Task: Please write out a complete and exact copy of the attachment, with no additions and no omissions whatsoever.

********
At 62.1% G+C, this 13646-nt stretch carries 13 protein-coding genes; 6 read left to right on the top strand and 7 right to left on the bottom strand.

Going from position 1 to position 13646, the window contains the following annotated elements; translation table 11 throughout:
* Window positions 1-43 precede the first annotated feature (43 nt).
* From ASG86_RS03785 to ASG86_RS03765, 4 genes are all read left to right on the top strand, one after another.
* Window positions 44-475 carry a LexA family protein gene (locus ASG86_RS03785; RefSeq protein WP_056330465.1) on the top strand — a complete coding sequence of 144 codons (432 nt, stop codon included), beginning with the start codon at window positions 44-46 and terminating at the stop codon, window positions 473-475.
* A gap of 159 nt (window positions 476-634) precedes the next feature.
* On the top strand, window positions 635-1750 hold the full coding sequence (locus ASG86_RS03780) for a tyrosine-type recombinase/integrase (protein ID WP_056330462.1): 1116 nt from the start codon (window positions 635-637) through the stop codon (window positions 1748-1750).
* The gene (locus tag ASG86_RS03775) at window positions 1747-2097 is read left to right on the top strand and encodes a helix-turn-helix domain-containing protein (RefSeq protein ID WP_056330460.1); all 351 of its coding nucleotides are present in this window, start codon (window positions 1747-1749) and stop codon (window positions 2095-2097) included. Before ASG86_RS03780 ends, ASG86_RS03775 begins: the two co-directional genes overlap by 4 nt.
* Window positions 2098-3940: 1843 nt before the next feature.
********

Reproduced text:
At 62.1% G+C, this 13646-nt stretch carries 13 protein-coding genes; 6 read left to right on the top strand and 7 right to left on the bottom strand.

Going from position 1 to position 13646, the window contains the following annotated elements; translation table 11 throughout:
* Window positions 1-43 precede the first annotated feature (43 nt).
* From ASG86_RS03785 to ASG86_RS03765, 4 genes are all read left to right on the top strand, one after another.
* Window positions 44-475 carry a LexA family protein gene (locus ASG86_RS03785; RefSeq protein WP_056330465.1) on the top strand — a complete coding sequence of 144 codons (432 nt, stop codon included), beginning with the start codon at window positions 44-46 and terminating at the stop codon, window positions 473-475.
* A gap of 159 nt (window positions 476-634) precedes the next feature.
* On the top strand, window positions 635-1750 hold the full coding sequence (locus ASG86_RS03780) for a tyrosine-type recombinase/integrase (protein ID WP_056330462.1): 1116 nt from the start codon (window positions 635-637) through the stop codon (window positions 1748-1750).
* The gene (locus tag ASG86_RS03775) at window positions 1747-2097 is read left to right on the top strand and encodes a helix-turn-helix domain-containing protein (RefSeq protein ID WP_056330460.1); all 351 of its coding nucleotides are present in this window, start codon (window positions 1747-1749) and stop codon (window positions 2095-2097) included. Before ASG86_RS03780 ends, ASG86_RS03775 begins: the two co-directional genes overlap by 4 nt.
* Window positions 2098-3940: 1843 nt before the next feature.